Alan May, an Illinois Realtor I know and respect from a distance, recently published a post that made a lot of sense to me.
He titled it “8 Reasons why your house won’t sell,” and I’m going to crib shamelessly from and expand on the wise observations that he shares to focus just on apartments. Here goes:
- Price. Of course, that’s always first in my book as a barrier to buyers.
- Inadequate staging. A home that has been lived in usually shouldn’t look that way, while it does, of course, have to appear inviting. By the same token, a vacant apartment with bare walls and floors tends to leave buyers cold at a time sellers want them to have warm feelings.
- Bad photos. With the vast majority of consumers searching for a new home on the Internet, the easiest way to winnow possibilities is to eliminate those with pictures that are fuzzy, cluttered with the detritus of daily life, poorly staged and otherwise unappealing.
- Poor marketing. Internet presence that is at best minimal is one of the worst things that can happen to a property.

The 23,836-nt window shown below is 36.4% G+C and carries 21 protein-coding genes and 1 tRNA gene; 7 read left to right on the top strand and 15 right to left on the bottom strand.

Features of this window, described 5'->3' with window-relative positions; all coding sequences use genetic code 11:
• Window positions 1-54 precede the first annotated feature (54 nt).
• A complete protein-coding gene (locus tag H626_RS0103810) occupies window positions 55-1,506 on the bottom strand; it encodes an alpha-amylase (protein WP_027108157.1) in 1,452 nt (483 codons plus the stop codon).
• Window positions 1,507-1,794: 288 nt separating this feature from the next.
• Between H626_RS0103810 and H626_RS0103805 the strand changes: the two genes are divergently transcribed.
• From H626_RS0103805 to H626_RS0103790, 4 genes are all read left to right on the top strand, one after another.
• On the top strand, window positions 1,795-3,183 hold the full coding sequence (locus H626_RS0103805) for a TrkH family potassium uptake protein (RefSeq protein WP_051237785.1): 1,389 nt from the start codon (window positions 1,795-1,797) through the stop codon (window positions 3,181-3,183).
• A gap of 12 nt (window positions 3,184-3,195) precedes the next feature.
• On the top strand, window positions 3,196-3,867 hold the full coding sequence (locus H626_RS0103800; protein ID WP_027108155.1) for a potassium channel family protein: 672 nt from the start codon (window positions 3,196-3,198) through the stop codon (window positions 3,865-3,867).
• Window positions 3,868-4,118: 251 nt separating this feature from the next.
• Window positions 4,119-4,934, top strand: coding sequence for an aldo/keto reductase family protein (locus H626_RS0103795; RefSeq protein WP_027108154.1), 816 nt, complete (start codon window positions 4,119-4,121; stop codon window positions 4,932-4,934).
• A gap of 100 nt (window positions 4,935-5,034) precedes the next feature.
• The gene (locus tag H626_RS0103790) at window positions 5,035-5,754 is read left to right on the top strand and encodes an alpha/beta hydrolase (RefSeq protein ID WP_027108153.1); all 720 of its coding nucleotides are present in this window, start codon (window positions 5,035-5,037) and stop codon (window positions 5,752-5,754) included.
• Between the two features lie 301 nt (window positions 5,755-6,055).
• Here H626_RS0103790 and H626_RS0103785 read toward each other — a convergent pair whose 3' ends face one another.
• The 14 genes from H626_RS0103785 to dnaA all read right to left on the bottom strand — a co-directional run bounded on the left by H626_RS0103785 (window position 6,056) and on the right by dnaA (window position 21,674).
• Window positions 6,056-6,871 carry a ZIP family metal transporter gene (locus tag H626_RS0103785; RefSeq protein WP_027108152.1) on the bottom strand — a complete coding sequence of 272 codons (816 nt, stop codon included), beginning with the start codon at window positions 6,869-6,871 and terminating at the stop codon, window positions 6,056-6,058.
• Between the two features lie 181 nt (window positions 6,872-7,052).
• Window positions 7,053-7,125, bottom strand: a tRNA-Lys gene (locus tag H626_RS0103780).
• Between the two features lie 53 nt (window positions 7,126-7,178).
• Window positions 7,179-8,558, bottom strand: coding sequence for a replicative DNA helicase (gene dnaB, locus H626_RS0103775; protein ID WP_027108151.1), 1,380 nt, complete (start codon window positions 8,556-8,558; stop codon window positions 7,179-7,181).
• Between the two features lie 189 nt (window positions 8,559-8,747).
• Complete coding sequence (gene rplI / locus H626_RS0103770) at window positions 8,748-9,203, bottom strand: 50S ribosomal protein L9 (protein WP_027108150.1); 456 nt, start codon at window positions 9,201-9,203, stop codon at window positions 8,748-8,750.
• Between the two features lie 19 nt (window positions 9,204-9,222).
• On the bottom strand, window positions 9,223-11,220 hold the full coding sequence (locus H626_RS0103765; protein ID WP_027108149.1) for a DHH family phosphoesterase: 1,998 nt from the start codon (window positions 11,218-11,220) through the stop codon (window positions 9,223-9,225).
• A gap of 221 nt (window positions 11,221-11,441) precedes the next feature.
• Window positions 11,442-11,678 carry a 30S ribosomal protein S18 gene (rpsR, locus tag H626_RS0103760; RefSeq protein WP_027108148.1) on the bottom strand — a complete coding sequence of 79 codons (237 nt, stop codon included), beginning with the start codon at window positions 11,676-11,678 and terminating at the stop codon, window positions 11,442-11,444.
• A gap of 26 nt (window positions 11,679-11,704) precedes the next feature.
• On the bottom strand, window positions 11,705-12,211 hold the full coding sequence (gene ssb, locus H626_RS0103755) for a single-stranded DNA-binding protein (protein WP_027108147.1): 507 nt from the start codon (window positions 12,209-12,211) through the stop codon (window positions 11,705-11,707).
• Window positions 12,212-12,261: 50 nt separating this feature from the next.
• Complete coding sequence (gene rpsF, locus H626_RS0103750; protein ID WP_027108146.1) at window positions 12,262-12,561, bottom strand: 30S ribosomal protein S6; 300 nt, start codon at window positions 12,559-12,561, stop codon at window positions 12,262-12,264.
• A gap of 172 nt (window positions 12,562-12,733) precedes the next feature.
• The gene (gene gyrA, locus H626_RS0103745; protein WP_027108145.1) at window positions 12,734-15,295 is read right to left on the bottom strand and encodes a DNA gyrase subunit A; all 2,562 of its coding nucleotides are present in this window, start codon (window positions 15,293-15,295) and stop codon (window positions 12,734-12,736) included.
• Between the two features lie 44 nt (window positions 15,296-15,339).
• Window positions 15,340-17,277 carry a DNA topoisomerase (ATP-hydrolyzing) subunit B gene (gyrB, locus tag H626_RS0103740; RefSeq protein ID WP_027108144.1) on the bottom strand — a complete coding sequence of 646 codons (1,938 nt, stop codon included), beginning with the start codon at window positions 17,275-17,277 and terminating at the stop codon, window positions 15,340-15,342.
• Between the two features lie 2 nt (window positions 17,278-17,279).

- Property deficiencies. An apartment that doesn’t show well won’t sell easily either for a variety of reasons including the following ones: a poodle that barks ceaselessly next door; lingering odors of tobacco smoke in public hallways or the unit itself; generally objectionable paint colors; inescapable evidence of pet occupancy; grit and grime; overstuffed room; and immutable issues such as poor layout or obstructed exposures, or, often, an ambiance that betrays the advanced age of its owners.
- Inaccessibility. Parents with young children, individuals who work at home, tenants and others with personal concerns can frustrate buyers and their brokers trying to see a place. Understandably, you can count on hot prospects taking the path of least resistance.
- Hovering. It doesn’t matter whether it is the listing agent or the homeowner, but nobody likes an overbearing presence while viewing a condo or co-op and wanting to peek into closets. There’s a reason “just browsing” is the phrase most heard in retail settings.
- Staleness. When a listing gets long in the tooth, potential buyers already have moved on and purchasers new to their home search assume there’s something wrong. A radical price cut, time off the market or both are indicated.
While I’ve indicated my eight most compelling reasons that sellers may be unsuccessful in finding buyers, you can be sure that there are plenty more.
Tomorrow: Weekly Roundup
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Licensed Associate Real Estate Broker
Senior Vice President
Charles Rutenberg Realty
127 E. 56th Street
New York, NY 10022